In The Black Swan, Nassim Nicholas Taleb is working the same territory as Daniel Kahneman in Thinking, Fast and Slow. Both of them have us investigating our thinking. For Kahneman, it's to make us own up, while Taleb has more direct emphasis on avoiding disaster.
Taleb wants us to realize that we overuse normal-curve thinking, which makes us minimize risk and have no expectations out of the ordinary: like the turkey whose entire experience goes to show how human beings love and care about him and prove it by feeding him--until Thanksgiving day arrives and he's dinner.
The normal curve tells us that the further out from the mean we go, the rarity of unusual events rapidly increases. This approach is great when it works. We are not going to meet any 20-foot tall people or anyone living to 150 years old. But the normal curve often doesn't apply. We can't predict which books will be best sellers or how how the sales count will go on one of them. We can't predict when a war will occur or just how one will transpire.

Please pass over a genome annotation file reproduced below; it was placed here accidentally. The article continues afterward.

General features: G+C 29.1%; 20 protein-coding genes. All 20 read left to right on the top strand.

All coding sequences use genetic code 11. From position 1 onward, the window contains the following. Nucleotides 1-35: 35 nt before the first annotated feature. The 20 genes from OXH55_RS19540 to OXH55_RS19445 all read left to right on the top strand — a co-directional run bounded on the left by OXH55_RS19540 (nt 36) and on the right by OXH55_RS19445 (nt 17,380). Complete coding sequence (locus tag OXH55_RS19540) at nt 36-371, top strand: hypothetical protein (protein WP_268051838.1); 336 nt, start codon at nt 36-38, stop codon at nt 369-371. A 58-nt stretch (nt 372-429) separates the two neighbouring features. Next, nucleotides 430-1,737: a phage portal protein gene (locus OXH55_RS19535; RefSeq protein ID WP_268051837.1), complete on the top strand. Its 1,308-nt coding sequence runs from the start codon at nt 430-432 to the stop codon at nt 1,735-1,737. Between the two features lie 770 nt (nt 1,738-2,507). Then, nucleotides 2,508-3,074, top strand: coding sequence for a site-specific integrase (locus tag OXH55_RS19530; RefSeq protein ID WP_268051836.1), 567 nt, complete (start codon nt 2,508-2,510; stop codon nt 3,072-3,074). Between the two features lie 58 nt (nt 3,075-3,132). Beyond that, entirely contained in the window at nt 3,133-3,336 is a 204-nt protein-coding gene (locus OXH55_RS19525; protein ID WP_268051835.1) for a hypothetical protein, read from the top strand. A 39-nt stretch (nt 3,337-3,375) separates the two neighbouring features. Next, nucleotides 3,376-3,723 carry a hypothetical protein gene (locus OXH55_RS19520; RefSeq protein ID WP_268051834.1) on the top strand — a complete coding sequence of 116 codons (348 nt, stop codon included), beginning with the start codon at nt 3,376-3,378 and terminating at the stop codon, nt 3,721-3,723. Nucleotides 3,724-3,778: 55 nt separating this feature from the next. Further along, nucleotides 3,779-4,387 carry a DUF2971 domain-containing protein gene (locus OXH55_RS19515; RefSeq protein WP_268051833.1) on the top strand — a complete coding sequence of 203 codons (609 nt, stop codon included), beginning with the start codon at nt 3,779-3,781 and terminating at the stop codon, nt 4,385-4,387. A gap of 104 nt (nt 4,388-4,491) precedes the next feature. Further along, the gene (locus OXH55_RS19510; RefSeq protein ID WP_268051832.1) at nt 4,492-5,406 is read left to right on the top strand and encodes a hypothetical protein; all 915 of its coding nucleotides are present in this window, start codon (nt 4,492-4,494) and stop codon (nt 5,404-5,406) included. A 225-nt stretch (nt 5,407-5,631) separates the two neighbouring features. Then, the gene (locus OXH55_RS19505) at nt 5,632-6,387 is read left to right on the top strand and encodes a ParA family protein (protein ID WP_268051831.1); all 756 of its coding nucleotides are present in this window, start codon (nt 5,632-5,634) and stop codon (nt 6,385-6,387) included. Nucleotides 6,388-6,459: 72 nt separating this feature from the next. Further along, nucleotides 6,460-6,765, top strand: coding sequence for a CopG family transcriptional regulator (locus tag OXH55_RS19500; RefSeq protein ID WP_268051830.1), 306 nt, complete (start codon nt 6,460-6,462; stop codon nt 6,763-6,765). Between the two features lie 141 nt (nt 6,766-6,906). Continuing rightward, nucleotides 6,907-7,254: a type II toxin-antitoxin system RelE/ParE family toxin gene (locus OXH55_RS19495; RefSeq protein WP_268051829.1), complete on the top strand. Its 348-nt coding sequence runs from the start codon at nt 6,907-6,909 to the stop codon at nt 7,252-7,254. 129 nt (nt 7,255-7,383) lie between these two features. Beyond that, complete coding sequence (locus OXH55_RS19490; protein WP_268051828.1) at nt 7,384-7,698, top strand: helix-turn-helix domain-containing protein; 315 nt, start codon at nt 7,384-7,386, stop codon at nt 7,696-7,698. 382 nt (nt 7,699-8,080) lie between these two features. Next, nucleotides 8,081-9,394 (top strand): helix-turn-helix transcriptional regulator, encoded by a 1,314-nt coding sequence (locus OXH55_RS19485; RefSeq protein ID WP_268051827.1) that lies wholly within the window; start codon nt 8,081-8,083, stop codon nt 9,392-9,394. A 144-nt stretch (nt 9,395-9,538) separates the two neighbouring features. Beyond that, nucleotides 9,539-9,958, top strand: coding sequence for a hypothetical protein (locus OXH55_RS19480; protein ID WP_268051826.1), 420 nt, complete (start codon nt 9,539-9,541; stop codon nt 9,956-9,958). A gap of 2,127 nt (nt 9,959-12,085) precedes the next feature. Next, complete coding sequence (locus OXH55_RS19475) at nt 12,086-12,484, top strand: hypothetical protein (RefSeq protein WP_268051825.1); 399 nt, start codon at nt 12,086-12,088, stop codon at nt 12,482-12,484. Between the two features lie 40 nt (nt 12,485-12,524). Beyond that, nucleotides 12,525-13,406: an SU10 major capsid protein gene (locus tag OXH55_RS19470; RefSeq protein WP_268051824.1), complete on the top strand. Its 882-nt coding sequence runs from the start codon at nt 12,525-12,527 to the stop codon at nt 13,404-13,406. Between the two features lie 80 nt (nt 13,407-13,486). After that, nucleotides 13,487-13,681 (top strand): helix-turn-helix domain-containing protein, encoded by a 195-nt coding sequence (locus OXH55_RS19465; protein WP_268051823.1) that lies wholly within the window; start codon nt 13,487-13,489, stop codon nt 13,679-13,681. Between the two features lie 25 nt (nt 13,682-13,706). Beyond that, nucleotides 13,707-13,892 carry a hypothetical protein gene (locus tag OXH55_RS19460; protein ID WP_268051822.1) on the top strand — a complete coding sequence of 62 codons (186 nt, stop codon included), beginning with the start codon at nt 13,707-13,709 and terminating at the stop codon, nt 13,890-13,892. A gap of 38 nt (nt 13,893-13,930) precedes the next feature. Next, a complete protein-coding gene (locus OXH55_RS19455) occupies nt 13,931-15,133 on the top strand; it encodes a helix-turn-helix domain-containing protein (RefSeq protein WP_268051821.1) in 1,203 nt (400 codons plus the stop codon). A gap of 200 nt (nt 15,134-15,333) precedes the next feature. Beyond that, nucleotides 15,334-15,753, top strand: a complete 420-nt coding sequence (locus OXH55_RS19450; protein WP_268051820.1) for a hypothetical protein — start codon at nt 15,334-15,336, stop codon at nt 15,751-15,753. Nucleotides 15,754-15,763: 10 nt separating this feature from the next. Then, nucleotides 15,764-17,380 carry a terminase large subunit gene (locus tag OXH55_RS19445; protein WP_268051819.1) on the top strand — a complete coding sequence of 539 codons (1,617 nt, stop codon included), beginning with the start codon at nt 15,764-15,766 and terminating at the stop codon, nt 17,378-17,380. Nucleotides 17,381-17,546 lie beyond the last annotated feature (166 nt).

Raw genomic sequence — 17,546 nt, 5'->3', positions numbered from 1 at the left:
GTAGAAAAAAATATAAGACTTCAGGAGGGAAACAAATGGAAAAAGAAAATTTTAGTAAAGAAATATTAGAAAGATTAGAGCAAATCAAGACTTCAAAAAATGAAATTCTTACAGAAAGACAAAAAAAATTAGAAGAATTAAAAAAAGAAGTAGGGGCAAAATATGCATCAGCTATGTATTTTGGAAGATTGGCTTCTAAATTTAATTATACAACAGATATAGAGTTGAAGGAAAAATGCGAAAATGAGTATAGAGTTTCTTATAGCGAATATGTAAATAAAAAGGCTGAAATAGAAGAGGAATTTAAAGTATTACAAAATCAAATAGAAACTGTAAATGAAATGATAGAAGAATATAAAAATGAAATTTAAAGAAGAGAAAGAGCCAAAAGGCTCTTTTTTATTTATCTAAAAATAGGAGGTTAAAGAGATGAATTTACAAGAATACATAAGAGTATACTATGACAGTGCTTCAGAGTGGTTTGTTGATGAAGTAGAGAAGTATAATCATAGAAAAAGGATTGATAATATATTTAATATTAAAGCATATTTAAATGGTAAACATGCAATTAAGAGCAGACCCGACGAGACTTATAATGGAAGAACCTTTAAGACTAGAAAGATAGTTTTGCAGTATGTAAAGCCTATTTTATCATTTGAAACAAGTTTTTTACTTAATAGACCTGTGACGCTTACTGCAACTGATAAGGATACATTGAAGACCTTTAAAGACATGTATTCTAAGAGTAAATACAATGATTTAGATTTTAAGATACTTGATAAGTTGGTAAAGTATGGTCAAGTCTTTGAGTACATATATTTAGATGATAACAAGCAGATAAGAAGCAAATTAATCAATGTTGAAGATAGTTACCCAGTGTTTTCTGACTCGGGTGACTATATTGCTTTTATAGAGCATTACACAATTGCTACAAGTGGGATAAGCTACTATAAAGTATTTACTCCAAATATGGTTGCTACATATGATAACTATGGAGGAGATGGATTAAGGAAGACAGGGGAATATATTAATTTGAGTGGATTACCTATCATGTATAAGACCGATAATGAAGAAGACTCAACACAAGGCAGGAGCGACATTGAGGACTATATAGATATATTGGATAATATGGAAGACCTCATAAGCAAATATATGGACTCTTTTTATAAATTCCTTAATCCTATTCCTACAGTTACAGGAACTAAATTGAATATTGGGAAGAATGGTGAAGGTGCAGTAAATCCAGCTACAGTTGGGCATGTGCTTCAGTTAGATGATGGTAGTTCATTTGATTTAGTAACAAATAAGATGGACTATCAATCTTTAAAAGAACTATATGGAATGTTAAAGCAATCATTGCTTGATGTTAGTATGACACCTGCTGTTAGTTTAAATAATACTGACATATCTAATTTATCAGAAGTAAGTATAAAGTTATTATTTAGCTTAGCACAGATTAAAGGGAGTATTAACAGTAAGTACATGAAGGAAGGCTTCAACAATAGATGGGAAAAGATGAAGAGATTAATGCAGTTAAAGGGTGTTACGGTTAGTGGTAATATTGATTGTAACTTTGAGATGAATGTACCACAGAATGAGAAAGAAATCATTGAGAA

The consequence of applying the bell curve in every situation is that we underestimate the probability of very rare events. While these rare events (black swan events) have a very low probability of occurring, their occurrence would also result in an extreme impact.
When we think normal curves apply but they don't, we are confusing what the world is like with how we would like it to be. We are shoving reality into the Procrustean bed of our idealized thinking. That distorts our vision of reality. Taleb suggests keeping an open mind, so that at least we won't be walking blindly into risk. We can't prevent the unexpected, but we can at least expect such events and maybe even turn the black swans into grey swans.